“It is our choices that show who we truly are, far more than our abilities.”
– J.K. Rowling
Not every job moves you to embrace hitting your head against the wall. Teaching is a concusive experience.
My students have been exploring science fiction for the last few weeks. From 24 available titles, they researched and selected 6 they wouldn’t mind reading. From there, I worked my teacherly magic to fit them into groups of 4-5.
They set reading schedules, engaged in book talks and wrote discussion reflections to focus their thinking and investigation of a much-maligned though historically significant genre.
After 5 weeks, I was in a familiar spot of moving from group to group trying to convince them they liked their books. Strong was the temptation to label their reading as lazy and surface. It beat the alternative of acknowledging they might just dislike the books.
“If the Reader’s Bill of Rights tells us we can stop reading any time we want, Mr. Chase. Why do we still have to read this book?”
Stupid student choice combined with empowerment.
“Because sometimes people will make you read things you don’t like, and I’ve decided to help you grow a lifelong love of reading by highlighting some of the most regrettable parts of the act,” seemed a poor reply.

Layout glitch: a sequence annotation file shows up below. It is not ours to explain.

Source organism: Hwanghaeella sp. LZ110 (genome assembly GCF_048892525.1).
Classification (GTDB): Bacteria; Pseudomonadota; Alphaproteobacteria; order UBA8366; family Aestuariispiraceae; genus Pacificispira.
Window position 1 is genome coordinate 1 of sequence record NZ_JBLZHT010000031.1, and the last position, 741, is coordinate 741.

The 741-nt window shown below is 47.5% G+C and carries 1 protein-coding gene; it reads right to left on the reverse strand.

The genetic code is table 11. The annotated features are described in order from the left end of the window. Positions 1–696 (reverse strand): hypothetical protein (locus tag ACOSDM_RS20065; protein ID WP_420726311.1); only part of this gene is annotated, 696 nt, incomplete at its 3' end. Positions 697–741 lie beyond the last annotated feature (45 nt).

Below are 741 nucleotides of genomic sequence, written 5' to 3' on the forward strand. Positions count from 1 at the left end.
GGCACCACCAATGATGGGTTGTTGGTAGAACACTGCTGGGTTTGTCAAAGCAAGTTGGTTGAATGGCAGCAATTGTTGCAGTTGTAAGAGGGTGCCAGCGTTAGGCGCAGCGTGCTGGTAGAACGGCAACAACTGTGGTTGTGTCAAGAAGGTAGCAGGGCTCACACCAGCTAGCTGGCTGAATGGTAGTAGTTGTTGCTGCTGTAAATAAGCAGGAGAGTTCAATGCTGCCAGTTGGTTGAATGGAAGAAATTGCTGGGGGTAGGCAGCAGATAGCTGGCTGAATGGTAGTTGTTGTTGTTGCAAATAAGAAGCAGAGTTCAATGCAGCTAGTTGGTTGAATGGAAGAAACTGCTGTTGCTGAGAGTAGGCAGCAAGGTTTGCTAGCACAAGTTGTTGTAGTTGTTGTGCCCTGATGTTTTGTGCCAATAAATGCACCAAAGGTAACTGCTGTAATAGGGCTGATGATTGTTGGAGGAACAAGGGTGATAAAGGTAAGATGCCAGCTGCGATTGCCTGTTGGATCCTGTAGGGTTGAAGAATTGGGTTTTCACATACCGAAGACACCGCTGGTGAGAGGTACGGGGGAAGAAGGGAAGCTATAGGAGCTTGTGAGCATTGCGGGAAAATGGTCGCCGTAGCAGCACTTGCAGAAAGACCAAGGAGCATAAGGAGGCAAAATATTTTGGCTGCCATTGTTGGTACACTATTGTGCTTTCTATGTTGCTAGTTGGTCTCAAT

Last week, we studied James Gunn’s “A Worldview of Science Fiction.” The kids played cat’s cradle with the ideas so intently that our discussion carried over to this week.
They were starting to see science fiction could include ideas other than those at work in their respective texts.
I was starting to see, again, students’ thinking about what they read grows anemic when they’re forced to read something they don’t like.
In Thursday’s class, I opened by having the students learn all they could about Battlestar Galactica. We collected notes, I fielded questions, and I queued up episode 1 of season 1 “33.”
At the opening credits, I paused and answered questions about details of the cold opening.
When the show hit the tail end of the unusually slow download and the class let out a collective, “No!” I knew I had them.
Today, we welcomed the former head of PR for the SyFy Channel who now works at SLA’s partner organization The Franklin Institute. A lifelong reader of science fiction and English major in college, she talked about what it took to sell science fiction on contemporary television, the creative process behind shows like Battlestar and Farscape and how she made choices as a reader.
The students talked about what they liked about the previous day’s partial episode and what they wanted when they picked up science fiction.
When Andre, who has been railing against his book for two weeks, raised his hand and asked, “How do you come back after reading a bad sci-fi book?” I knew we were making progress.
The progress came when I remembered what I believe to be true:
- Give kids choices.
- Show real-world models.
- Connect them with passionate adults who know what they’re talking about.
Forcing them to read books they didn’t care about that hadn’t been organically recommended and that they didn’t much care for was really more a test of our rapport than their abilities.
Next time I decided to run repeatedly into walls, I’l try to see the dents I’ve left this time and take them as reminders.